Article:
To the uninitiated, these may just sound like a list of weird titles for horror movies. However, for those who have been following Being The Elite for a while, these are some of the many ridiculous, hilarious, and smart storylines in the BTE canon. The stories are well thought-out but still have that homemade vibe, adding so much more to the appeal of the show. After watching hyper-choreographed wrestling my whole life, the realness of the storylines felt so new and groundbreaking.

    The storylines also blended into the Elite's storylines in Ring of Honor and New Japan Pro Wrestling. From the Bullet Club Civil War to the tension between the Bucks and the Golden Lovers, the content on the YouTube channel added so much to the lore and appeal of the angles. With storytelling that rivals drama films, it was beautiful to watch it play out while it was happening.

    It eventually... gave us AEW

    Although I am not attributing the formation of AEW solely to the success of Being The Elite, the platform the show has provided for many of the wrestlers who are at the core of the AEW machine is undeniably a huge factor to the success of the company. Since the New Year's countdown which led to the announcement of All Elite Wrestling, the hype around the promotion is a direct offshoot of the love that fans have grown to have for a bunch of foreigners in Japan.

    AEW has now become the first legitimate contender to the McMahon empire and has, for the most part, delivered on providing an alternative for both wrestlers and fans who are fed up with the WWE style. Being backed up by the billionaire Khan family and being stacked with talent from all over the globe, it is humbling to know that it all started with two dudes just talking into a camera.

    It makes you feel like part of the Elite

    The running jokes and episodic format allowed for a feeling of continuity and the show, in my 16-year-old estimation, felt more logical and entertaining than other episodic wrestling content out there at the time. What evolved from a daily vlog has become a parody-kayfabe-vlog amalgamation of different segments and ideas.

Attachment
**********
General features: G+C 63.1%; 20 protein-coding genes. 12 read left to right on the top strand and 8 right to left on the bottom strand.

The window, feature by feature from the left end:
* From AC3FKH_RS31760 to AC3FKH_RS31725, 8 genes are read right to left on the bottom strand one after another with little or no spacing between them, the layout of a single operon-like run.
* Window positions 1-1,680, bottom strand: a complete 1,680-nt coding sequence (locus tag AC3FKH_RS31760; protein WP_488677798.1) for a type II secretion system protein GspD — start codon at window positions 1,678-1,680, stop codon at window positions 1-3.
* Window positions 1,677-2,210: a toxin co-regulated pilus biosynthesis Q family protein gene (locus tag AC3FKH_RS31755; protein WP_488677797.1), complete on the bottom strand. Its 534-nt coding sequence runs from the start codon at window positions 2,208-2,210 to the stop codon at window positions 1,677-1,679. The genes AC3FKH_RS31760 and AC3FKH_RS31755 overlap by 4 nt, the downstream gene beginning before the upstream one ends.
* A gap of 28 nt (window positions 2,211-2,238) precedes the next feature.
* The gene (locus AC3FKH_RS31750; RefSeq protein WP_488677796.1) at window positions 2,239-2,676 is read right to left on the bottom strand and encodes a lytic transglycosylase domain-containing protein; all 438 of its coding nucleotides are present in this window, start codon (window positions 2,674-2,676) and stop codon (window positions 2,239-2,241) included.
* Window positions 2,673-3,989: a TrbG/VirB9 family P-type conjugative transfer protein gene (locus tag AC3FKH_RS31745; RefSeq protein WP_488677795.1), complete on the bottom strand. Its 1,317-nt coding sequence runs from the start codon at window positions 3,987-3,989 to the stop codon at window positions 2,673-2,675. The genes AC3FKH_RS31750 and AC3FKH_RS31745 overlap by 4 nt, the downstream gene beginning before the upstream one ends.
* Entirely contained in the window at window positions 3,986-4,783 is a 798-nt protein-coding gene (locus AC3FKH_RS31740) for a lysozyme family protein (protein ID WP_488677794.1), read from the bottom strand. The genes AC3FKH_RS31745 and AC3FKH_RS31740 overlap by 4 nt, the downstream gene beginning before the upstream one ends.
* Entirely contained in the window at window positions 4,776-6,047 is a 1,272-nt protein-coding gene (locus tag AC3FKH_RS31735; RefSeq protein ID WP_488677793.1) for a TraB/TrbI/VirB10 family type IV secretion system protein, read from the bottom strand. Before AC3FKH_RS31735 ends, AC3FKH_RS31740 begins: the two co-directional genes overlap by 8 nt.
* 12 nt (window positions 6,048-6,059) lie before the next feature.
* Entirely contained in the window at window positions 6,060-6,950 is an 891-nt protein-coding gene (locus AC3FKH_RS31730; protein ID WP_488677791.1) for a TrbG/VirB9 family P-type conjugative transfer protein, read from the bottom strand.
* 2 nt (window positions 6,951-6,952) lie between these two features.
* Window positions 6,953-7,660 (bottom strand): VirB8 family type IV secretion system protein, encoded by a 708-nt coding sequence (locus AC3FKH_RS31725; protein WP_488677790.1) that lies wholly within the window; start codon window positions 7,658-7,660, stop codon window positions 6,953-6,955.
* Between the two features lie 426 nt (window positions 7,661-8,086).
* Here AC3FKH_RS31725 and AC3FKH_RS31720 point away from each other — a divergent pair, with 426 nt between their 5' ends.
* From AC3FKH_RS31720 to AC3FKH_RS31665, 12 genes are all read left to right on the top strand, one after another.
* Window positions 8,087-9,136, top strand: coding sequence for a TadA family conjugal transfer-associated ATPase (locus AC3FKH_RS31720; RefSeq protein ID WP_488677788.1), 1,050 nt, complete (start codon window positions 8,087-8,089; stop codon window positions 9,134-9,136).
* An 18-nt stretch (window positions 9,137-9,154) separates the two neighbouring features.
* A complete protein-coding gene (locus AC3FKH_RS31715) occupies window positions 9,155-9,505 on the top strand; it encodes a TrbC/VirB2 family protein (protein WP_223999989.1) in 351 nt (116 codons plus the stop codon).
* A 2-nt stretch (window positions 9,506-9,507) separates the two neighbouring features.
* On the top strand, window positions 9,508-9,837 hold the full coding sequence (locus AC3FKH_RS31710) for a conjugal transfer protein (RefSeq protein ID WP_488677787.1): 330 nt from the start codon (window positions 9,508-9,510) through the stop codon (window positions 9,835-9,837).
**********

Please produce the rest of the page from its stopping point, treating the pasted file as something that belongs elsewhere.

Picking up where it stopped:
What also added to its appeal was the fact it showed a side of wrestling not seen as often: the human side. There's something both comforting and inspiring to know that the super-athletes we see on television are just regular dudes trying to make a living.

    As cheesy as it is, I felt like I was starting a friendship with someone. As I peeked into the personal lives of these wrestlers, I felt as if I learned more about who they were as people—as if I knew them personally. Because of this, the inspiration the show has added to my life is invaluable and the real-life stories of this group of wrestlers are ones I'll always look at fondly. From killing the business to changing it, from All In to All Elite, watching the journey play out was truly a delight.

    Photos and videos from Being The Elite


    Jacob Tambunting is a freshman at the Ateneo de Manila University currently studying BS Psychology. In his high school years, he authored plays for competitions, essays for projects, and fan fiction for fun.  He currently lives with his two parents, his two siblings, and his two dogs, and is probably writing something angsty on his 10-year-old laptop.
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    Item Reviewed: Four Years of Being The Elite, and Why I Love It Rating: 5 Reviewed By: Jacob Tambunting